NASA is continuing on its long road of getting humans on the surface of Mars, and a part of that development journey is figuring out what it will be like for humans to live on the surface of the Red Planet - without actually stepping foot on it.
Mars already presents numerous challenges for human exploration, but one of NASA's biggest concerns is how humans will survive the long stays on the Red Planet once we manage to get there. In an effort to understand more about the surface of Mars and how humans will react to their restrictive living quarters, NASA has set up Crew Health and Performance Exploration Analog, or CHAPEA, which is a ground-based mission that is expected to begin in June at NASA's Johnson Space Center in Houston.
The upcoming mission is just one of three planned Mars simulation missions and will include numerous challenges for the participants. NASA writes in its blog that participants will be faced with many real-world problems, such as limited resources, equipment failures, communication delays, environmental stressors, and more.
NASA explains that through the testing of the participants, researchers will be able to collect cognitive and physical performance data that will enable a deeper understanding to be gained about the human condition throughout long-duration missions. Ultimately, NASA will be able to look at the data gathered from this and the upcoming simulations and be able to make informed decisions that will lead to a greater chance of success for humans will we be actually living on the Red Planet.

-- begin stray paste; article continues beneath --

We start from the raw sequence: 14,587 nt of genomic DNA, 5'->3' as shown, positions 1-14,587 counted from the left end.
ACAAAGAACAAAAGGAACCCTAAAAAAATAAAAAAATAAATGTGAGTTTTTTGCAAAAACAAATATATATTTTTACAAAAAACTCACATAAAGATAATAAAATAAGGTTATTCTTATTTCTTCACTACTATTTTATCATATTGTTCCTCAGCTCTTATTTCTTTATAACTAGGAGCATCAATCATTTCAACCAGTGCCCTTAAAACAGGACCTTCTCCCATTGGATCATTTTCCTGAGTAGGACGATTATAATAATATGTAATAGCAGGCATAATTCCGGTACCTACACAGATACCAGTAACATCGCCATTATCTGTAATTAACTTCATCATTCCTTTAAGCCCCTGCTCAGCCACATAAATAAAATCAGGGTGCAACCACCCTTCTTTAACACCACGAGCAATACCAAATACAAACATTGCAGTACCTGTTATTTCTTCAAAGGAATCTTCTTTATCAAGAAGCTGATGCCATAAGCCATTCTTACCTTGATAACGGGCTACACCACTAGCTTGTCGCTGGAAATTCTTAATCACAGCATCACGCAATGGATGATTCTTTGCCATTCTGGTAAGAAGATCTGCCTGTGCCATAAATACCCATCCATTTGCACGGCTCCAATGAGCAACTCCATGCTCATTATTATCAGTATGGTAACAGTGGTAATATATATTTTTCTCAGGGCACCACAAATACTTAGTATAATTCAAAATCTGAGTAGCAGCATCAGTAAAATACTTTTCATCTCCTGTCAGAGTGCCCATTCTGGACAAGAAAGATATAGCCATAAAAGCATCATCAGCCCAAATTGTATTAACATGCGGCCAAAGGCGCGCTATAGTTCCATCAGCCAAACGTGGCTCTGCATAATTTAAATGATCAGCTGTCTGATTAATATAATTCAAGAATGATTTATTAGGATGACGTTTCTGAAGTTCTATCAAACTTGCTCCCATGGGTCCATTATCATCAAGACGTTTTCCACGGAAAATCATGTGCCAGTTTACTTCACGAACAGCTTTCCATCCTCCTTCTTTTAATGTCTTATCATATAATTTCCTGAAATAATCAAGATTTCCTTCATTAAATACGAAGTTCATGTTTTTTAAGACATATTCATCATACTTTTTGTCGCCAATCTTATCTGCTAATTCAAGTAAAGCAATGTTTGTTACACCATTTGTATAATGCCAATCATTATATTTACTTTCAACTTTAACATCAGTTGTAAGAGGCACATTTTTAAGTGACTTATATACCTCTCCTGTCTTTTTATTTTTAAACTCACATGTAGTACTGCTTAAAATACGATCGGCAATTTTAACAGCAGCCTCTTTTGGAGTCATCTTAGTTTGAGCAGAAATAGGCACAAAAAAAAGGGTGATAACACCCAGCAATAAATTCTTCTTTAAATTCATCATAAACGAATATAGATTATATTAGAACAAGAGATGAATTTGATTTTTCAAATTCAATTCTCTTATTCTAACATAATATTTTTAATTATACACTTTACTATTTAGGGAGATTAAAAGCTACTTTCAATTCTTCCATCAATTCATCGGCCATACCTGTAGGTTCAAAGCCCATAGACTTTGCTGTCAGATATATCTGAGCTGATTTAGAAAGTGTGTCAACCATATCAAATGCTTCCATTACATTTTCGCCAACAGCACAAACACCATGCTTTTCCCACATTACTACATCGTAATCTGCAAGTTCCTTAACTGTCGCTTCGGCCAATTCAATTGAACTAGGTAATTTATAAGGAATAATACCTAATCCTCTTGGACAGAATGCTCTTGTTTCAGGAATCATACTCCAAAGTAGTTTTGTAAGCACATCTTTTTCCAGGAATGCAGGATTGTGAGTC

The space agency has selected Kelly Haston as the mission commander. Haston is a registered member of the Mohawk Nation of the Six Nations of the Grand River in Canada and a research scientist with experience building models of human disease. Ross Brockwell, from Virginia Beach, Virginia, has been selected for the missions flight engineer. Brockwell has experience as a structural engineer and public works administrator, concentrating on work such as building design, operations, and organizational leadership.
Nathan Jones, from Springfield, Illinois, has been selected as the team's medical officer. Jones is an emergency medicine physician, emergency medical director, and tactical medical physician at Springfield Memorial Hospital, while also an associate professor of emergency medicine at the Southern Illinois University School of Medicine.
Alyssa Shannon, from Sacramento, California, has joined the team as the science officer. Shannon is an advanced practice nurse at the University of California, Davis, Medical Center.